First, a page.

What you might not know about Chanukah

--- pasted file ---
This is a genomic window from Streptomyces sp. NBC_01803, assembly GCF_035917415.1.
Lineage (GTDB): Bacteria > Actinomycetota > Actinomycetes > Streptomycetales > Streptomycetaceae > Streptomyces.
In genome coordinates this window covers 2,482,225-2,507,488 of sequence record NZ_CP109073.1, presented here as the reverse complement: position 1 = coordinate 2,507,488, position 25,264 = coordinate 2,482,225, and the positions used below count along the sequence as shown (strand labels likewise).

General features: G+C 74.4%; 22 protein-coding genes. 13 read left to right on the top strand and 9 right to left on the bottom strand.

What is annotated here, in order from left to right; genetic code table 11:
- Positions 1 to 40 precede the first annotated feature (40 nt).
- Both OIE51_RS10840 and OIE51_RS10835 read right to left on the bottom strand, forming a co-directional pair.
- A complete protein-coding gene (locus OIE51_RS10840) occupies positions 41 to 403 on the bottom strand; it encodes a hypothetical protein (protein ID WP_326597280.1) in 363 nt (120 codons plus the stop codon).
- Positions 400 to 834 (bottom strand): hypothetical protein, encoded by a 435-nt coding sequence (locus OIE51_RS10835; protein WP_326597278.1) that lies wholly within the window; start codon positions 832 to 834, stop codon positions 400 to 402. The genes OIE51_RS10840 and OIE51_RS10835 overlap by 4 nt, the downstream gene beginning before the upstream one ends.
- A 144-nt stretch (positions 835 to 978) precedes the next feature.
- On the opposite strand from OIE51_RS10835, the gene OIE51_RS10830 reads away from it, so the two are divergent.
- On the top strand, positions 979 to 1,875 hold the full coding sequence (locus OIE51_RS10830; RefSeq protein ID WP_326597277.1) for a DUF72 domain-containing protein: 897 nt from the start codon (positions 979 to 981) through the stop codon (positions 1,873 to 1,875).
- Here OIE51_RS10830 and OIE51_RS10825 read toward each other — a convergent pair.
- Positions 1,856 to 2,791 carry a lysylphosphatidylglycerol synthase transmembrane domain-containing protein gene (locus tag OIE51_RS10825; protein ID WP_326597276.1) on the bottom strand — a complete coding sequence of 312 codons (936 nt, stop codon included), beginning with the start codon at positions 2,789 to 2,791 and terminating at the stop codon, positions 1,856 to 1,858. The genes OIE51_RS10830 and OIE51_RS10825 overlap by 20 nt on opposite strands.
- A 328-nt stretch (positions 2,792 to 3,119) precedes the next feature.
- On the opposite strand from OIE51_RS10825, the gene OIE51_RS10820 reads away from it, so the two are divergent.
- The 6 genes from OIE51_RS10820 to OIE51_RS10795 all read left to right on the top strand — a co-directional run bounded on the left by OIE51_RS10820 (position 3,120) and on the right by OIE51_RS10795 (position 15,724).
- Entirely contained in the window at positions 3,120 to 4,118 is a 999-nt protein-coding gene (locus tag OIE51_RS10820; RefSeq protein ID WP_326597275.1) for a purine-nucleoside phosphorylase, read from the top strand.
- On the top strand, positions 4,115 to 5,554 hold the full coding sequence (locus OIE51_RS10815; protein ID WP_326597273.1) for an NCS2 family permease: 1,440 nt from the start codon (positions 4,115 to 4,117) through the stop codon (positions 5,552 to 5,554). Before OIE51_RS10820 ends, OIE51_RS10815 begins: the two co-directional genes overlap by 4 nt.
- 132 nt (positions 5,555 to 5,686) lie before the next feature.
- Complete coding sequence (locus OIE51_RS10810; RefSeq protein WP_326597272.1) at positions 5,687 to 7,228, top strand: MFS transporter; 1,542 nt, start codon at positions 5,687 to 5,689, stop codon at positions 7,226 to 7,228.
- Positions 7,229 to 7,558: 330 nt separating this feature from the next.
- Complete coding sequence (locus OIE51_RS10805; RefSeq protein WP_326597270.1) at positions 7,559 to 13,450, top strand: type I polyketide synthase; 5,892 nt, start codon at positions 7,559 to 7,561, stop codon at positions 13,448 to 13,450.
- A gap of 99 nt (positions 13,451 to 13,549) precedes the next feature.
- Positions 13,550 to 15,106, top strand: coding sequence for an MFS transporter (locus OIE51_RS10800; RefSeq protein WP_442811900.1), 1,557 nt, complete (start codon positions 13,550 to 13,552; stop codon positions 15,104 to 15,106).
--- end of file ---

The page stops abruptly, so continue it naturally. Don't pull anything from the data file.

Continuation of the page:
VAIL – Chanukah. Chanukkah. Hanukkah. Spelling all three versions can get you a few points on the “Festival of Lights” IQ test. Pinpointing the origins of the holiday may earn you a Rabbiesque Chanukah IQ score.”Most people don’t realize that Chanukah is close to the 4th of July than Christmas,” said B’Nai Vail Rabbi Jack Gabriel. “Not in terms of weather, but in terms of emotion.”Chanukah commemorates the Maccabee’s victory in 165 B.C.E over the Hellenist Syrians. The victory of the smaller Jewish army, led by Judah Maccabee, is considered the original and more widely accepted miracle of Chanukah.For those who aren’t as keen on history, Gabriel has an alternate explanation.”It’s a bit like Star Wars,” Gabriel said. “There was a big evil empire (the Greeks), and a small group of people who wanted to be left alone (the Jews). The big empire wanted to intrude.”The eight days of Chanukah comes from the miracle in which a day’s worth of oil burned for eight days. Gabriel thinks this miracle may be more of a tale, but says the holiday is about celebrating miracles.”Whether or not story is true, Chanukah is still about the miraculous,” Gabriel said. In addition to the religious importance, there is some historical significance to the Maccabee’s military victory.”Judah Maccabee invented guerilla warfare,” Gabriel said. “He and a couple of farmboys fought a few thousand mercenaries. Judah and his soldiers went through narrow canyons and his soldiers shot arrows at the Greeks, and then would disappear. Eventually the Greeks said it was enough.”One of the grievances the Jews had that drove them to opposing the Greek rule was what they considered unjustified taxation.”It was like the British taxing the colonies,” Gabriel said. “(The Greeks) kept taking money away from us, and eventually we said, ‘That’s it.'”The taxation is commemorated by gelt, a piece of chocolate wrapped in gold foil to look like coins.And while gelt is often used when playing a game called dreidel, the two were not originally paired together.Spinners”You look at the dreidel and think it’s a childish thing,” Gabriel said. “But it has an interesting origin. When Israel was invaded, the invaders had rules about no congregating. So the Jews would get together and plan to overthrow the government, and when the soldiers would tell them to break it up, the Jews would say, ‘We are just gambling, don’t mind us.'”Over the years, the dreidel, a four-sided top, developed into a gambling game in which each person playing is given coins or candy. Depending on which of the four sides the dreidel landed on, the person spinning the top would either receive nothing, the entire pot, half the pot, or would have to forfeit some of their coins or candy.And like any Jewish holiday, Chanukah has special food. Latkes, which are potato pancakes fried in vegetable oil, are the most popular American culinary creation of Chanukah.”Latkes are connected to the holiday because they are fried in oil,” Gabriel said. “They eat donuts in Israel and baklava in the other parts of the Middle East. Really oily food is the food of the holiday. So if anyone wants to eat a chicken-fried steak, that’s okay.”But what would food be without good company?”For me, Chanukah is an opportunity to see different friends every night of the week,” Gabriel said. “It’s a time for us to chase away the darkness by hanging out.”Gabriel said he likes to entertain his friends with some of his own Chanukah song creations.Anyone looking to learn more about Chanukah, hear some good songs or light the Valley’s biggest menorah can join Rabbi Gabriel tonight at 5:30 p.m. in the Vail Village next to the big menorah.Staff Writer Ian Cropp can be reached at 949-0555, ext. 14631, or email@example.com.Vail, Colorado
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